Here's What You Need To Know When Breastfeeding

Here's What You Need To Know When Breastfeeding

Hi I’m Alicia Lilly! I’m a Registered Nurse, International Board Certified Lactation Consultant (IBCLC), founder and creator of Think Like A Mom®. 

I was a first time mom in my mid 30’s and despite being a breastfeeding professional, I struggled to breastfeed.

There is a lot to learn with breastfeeding, but here are my top tips for a family breastfeeding for the first time:


1. Take a breastfeeding class before you give birth.

Not just the 20 minute section where they discuss breastfeeding in your childbirth class! I'm talking about a whole class taught by a Lactation Consultant (IBCLC) or a professional trained in breastfeeding. 

This class will go more into depth about how breastfeeding works, as well as latch and positioning.


2. Meet with a Lactation Consultant prenatally.

Yes you can set up a breastfeeding consultation while you are still pregnant. It's actually best to do this while pregnant because they can discuss with you the best approach for you based on your medical history and specific situation. This is very important so you can set realistic expectations and goals. You can discuss a plan of action for immediately after birth, when you arrive home and going back to work (if applicable).

3. Skin-to-skin with your baby is very important.

Many underestimate the power of skin-to-skin. Skin-to-skin just means placing your naked baby (diaper only) on your bare chest (with no bra). If you are able to put your baby skin to skin, do so immediately after the birth. This helps improve milk production and will regulate your baby’s temperature and blood sugar. If you are not able to immediately do skin to skin, do so as soon as you and your baby are stable enough. 

4. Your body produces colostrum which is the first phase of your breastmilk.

Why am I telling you this? Because the first breastfeeding experience for most families is HARD. In the beginning you're most likely going to feel like you don't have any breast milk or it's just not coming out but rest assured IT'S THERE. This is why skin-to-skin is so important because it triggers that breastfeeding instinct within your baby immediately after birth to try and latch for that first feeding. During this first feeding, most babies will latch and breastfeed for a long time and then will be very sleepy afterwards.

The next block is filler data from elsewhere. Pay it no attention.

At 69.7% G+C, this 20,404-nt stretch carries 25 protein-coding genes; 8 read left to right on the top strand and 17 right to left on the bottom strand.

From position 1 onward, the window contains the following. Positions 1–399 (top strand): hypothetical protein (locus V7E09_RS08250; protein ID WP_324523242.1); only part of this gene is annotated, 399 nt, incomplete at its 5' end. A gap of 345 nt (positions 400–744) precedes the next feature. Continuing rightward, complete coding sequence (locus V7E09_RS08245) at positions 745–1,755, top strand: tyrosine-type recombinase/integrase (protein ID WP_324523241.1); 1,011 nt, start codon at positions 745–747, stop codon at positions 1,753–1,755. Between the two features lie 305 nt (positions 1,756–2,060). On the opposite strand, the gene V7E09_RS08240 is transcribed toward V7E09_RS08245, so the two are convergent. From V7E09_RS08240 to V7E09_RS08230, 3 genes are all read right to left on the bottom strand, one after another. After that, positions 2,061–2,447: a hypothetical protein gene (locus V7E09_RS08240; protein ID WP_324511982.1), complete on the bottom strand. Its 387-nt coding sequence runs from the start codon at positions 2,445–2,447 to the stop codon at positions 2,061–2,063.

5. Your baby will "clusterfeed" on day Two.

What is clusterfeeding? This is a term that means when your baby feeds multiple times ("cluster") within a short period. Remember when I said you're most likely going to feel like you don't have any breast milk. This is the time when you will probably feel that. Don't be discouraged, colostrum is thick and it doesn't take much to fill your baby's tummy. The good thing about this clusterfeeding period is that each time your baby breastfeeds, it sends a signal for your body to produce the milk that your baby will need in the future.

Think of it like this: when you go to a restaurant and place your order you don't get your food immediately. If you order large amount of food, you get a large amount in return, but if your order a small amount of food, you get a small amount in return. That's the same way breastfeeding works. Each time your baby breastfeeds, they are "placing their order" which will determine your future supply of milk. Breastfeeding more will yield more milk, breastfeeding less will yield less milk. The same is true for pumping using a breast pump. 

6. Learn how to hand express your breast milk.

While you are still in the hospital or birthing center, ask the lactation consultant or breastfeeding professional to show you how to hand express. This is a good thing to learn even if you plan to use a breast pump. Remember when we talked about how thick colostrum is? In the early days, you will get more milk hand expressing than you will with a breast pump because of the thick consistency of colostrum. This really helps to boost your milk supply. 

7. Consult with a lactation consultant or breastfeeding professional immediately if breastfeeding is not going well.

It's normal for your nipples to be tender and sore the first week of breastfeeding but they should NOT be cracking, bruised, bleeding or blistering. This is a sign of a problem with your baby's latch.

8. You need a support system.

Have a support system (family & friends) that are supportive of your breastfeeding goals and are willing to assist as you need them to. Remember that breastfeeding can take up to 6 weeks to learn so give yourself grace. 






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